Dear Abbey review

Indoor-outdoor cafe Dear Abbey blends old and new.
Indoor-outdoor cafe Dear Abbey blends old and new. Photo: Pat Scala

23A Gladstone St Moonee Ponds, VIC 3039

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Opening hours Monday-Friday 7am-4.30pm, Saturday-Sunday 8am-4pm
Features Licensed, Family friendly, Vegetarian friendly, Breakfast-brunch
Prices Cheap (mains under $20)
Payments eftpos, Visa, Mastercard
Phone 03 9372 0093

"Dear Abby" is a US advice column known since the 1950s for its crisp wit and no-nonsense wisdom. It's also a tortured John Prine ballad from the 1970s ("Dear Abby, Dear Abby, My fountain pen leaks, My wife hollers at me and my kids are all freaks…") And, since late 2016, it's also a magnetically appealing cafe opposite the Moonee Ponds Woolworths carpark.

Dear Abbey's main dining room is a big glass box bolted on to the front of an 1890s Wesleyan church, which has itself been converted into apartments. In fact, number 4 is for sale and if you like the idea of stained-glass saints watching over your slumber, it might be for you.

The glass box is the first of a series of indoor-outdoor spaces that charmingly abut old and new. There's a courtyard under the spire, a corridor lined with small dining tables and an ante-room where it's easy to imagine a severe nun pacing the parquetry floor praying for souls. Now it's trod by young waiters praying they get this heavy breakfast to table 10 without stumbling.

The Abbey hot plate: eggs, boston beans, mushrooms, roasted tomatoes, potato roesti, black pudding and halloumi.
The Abbey hot plate: eggs, boston beans, mushrooms, roasted tomatoes, potato roesti, black pudding and halloumi. Photo: Pat Scala

I'm not joking about the weightiness. The modern cafe's focus on presentation has led to increasingly heavy plates and presentation boards - and sometimes even a hefty plate on a thick plank. If there's one benefit to all this, it's that servers have beautifully sculpted arms.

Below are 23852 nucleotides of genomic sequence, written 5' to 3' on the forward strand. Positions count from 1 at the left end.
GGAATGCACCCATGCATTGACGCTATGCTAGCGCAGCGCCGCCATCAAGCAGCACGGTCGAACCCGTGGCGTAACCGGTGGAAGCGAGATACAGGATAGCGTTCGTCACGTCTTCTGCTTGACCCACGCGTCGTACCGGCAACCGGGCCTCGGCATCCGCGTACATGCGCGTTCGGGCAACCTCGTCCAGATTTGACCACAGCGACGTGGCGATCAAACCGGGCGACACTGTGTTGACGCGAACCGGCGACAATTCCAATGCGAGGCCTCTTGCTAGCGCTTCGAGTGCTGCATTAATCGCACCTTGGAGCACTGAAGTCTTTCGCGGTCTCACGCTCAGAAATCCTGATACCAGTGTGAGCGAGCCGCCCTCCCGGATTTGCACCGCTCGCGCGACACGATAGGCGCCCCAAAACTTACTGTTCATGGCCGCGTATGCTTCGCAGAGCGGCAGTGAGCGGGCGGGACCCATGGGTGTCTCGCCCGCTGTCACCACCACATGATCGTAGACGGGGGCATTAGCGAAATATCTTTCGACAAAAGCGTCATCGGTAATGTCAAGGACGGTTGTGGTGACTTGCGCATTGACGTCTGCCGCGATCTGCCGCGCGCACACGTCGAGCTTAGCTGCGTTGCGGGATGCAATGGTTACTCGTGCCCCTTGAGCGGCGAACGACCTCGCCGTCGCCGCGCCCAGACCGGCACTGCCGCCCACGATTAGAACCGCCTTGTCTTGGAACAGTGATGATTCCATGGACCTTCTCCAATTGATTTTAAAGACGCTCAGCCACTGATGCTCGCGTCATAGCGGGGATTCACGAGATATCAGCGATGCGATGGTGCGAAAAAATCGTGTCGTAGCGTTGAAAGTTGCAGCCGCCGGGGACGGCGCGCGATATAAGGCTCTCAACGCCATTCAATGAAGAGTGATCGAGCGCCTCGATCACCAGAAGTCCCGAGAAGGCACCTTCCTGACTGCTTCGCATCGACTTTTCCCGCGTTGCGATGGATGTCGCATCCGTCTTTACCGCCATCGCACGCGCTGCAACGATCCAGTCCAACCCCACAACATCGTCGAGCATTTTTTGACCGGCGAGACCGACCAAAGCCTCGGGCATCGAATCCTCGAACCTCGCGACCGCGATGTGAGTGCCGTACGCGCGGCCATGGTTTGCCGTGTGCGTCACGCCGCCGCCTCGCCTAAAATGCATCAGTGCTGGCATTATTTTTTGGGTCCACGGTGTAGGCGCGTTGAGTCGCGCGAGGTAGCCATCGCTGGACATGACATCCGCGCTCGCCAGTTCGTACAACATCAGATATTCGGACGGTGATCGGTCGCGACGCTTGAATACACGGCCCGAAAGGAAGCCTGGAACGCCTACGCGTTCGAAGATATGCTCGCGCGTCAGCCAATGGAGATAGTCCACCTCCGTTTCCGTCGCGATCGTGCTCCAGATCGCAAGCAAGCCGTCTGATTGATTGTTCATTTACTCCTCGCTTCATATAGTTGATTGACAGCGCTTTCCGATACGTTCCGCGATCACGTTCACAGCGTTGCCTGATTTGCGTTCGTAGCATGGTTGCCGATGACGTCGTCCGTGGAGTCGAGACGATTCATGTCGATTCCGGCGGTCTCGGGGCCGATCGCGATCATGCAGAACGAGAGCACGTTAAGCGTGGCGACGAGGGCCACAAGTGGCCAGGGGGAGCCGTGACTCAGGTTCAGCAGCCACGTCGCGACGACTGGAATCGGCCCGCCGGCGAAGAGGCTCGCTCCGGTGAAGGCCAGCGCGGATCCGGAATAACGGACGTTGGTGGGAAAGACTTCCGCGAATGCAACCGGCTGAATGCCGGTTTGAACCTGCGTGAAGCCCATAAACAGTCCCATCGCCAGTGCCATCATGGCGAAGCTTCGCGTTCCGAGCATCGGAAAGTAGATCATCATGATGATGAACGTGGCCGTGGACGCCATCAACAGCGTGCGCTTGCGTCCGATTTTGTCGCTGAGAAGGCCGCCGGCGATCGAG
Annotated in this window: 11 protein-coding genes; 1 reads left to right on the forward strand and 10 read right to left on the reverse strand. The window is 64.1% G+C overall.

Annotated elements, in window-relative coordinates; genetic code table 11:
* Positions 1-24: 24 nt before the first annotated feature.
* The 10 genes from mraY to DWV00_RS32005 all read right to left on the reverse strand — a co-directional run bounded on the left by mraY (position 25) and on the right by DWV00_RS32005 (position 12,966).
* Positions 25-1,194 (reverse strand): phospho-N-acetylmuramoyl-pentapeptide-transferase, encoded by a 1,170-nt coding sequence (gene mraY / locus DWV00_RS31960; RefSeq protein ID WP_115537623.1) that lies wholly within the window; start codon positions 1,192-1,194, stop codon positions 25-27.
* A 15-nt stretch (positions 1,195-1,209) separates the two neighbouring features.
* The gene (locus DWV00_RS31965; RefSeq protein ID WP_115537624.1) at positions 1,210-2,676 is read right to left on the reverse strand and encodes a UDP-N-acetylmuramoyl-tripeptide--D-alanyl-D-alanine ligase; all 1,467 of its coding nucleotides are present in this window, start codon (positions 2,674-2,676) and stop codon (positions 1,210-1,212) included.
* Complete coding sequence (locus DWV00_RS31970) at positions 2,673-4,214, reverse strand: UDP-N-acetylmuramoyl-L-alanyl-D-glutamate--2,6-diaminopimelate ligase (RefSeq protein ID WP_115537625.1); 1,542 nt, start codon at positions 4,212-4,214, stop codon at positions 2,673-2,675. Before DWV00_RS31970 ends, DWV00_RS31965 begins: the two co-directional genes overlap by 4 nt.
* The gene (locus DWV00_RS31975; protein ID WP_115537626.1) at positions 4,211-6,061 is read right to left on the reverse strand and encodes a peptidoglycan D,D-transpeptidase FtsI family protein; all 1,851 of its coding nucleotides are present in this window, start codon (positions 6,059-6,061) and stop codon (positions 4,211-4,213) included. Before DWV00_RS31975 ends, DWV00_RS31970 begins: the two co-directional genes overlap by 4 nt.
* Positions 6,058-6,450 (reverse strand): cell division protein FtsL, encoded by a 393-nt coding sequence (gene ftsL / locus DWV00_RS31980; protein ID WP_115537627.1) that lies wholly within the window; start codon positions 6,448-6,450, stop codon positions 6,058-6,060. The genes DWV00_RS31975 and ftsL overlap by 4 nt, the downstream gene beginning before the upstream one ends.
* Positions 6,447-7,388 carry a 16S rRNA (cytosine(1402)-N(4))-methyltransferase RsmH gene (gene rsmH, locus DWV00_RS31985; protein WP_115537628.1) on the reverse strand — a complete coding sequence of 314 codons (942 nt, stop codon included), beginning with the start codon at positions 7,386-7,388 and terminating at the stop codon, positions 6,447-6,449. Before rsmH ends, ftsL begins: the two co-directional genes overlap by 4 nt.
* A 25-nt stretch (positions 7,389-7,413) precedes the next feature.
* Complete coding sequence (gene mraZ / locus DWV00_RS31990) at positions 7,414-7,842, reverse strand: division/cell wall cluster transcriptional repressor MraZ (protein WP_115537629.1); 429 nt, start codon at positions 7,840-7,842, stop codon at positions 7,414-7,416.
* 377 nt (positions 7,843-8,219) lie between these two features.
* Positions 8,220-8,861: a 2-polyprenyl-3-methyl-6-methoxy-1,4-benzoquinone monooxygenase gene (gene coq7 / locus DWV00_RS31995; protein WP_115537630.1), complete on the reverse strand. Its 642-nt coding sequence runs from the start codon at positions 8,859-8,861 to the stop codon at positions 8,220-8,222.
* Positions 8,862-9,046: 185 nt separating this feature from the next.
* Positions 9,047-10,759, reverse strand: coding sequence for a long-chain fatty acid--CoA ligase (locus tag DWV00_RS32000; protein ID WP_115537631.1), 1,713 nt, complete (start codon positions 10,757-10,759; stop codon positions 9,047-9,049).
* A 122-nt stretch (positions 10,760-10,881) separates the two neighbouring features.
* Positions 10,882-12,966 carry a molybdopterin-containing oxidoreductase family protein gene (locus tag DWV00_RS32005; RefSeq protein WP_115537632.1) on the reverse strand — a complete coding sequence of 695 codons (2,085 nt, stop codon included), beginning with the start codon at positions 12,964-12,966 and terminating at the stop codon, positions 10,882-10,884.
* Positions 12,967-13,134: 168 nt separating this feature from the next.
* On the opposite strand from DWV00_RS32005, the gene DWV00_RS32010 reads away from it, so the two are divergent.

As you'd gather from the heavy plate scenario, the menu is contemporary but Dear Abbey is not desperately trendy and the food is more about well-executed standards, presented with pride.

The ricotta hotcakes are fluffy and served with a generous jug of lemon maple butter syrup. The eggs benedict comes with a very good hollandaise made with seeded mustard and just the right acidic kick. A potato roesti stands in for the traditional muffin and the ham element turns out to be jamon tightly wrapped around grilled asparagus. It's excellent.

Eggs benedict with jamon-wrapped asparagus spears.
Eggs benedict with jamon-wrapped asparagus spears. Photo: Pat Scala

The Abbey hot plate is a full-brekkie extravaganza that includes black pudding and haloumi. Eat it, climb the spire, no problem.

For lunch, there's seafood pasta, softshell crab burger and chicken kimchi sub. There's also a superfood salad with tricolour quinoa, carrots, avocado, shaved radishes and petals. In 2010, this would have been astonishing but it's a mark of the fast pace of Melbourne menus that it already seems a little dated. It's tasty and sustaining though.

Dear Abbey's coffee geekery is denoted by a display cabinet showing off a complicated drip brewer but the young staff don't do much to push it. The standard espresso is nicely done but I especially love the fact that stovetop espresso is offered.

Coffee geekery: Cold drip coffee.
Coffee geekery: Cold drip coffee. Photo: Pat Scala

The builders who constructed the 40-metre Gothic Revival spire under which Dear Abbey buzzes would never have dreamed it, but their landmark now lures the hangry to brunch revival. If Melbourne's new religion is coffee, then it all makes sense.

Rating: Three and a half stars (out of five)

http://www.dearabbeycafe.com.au/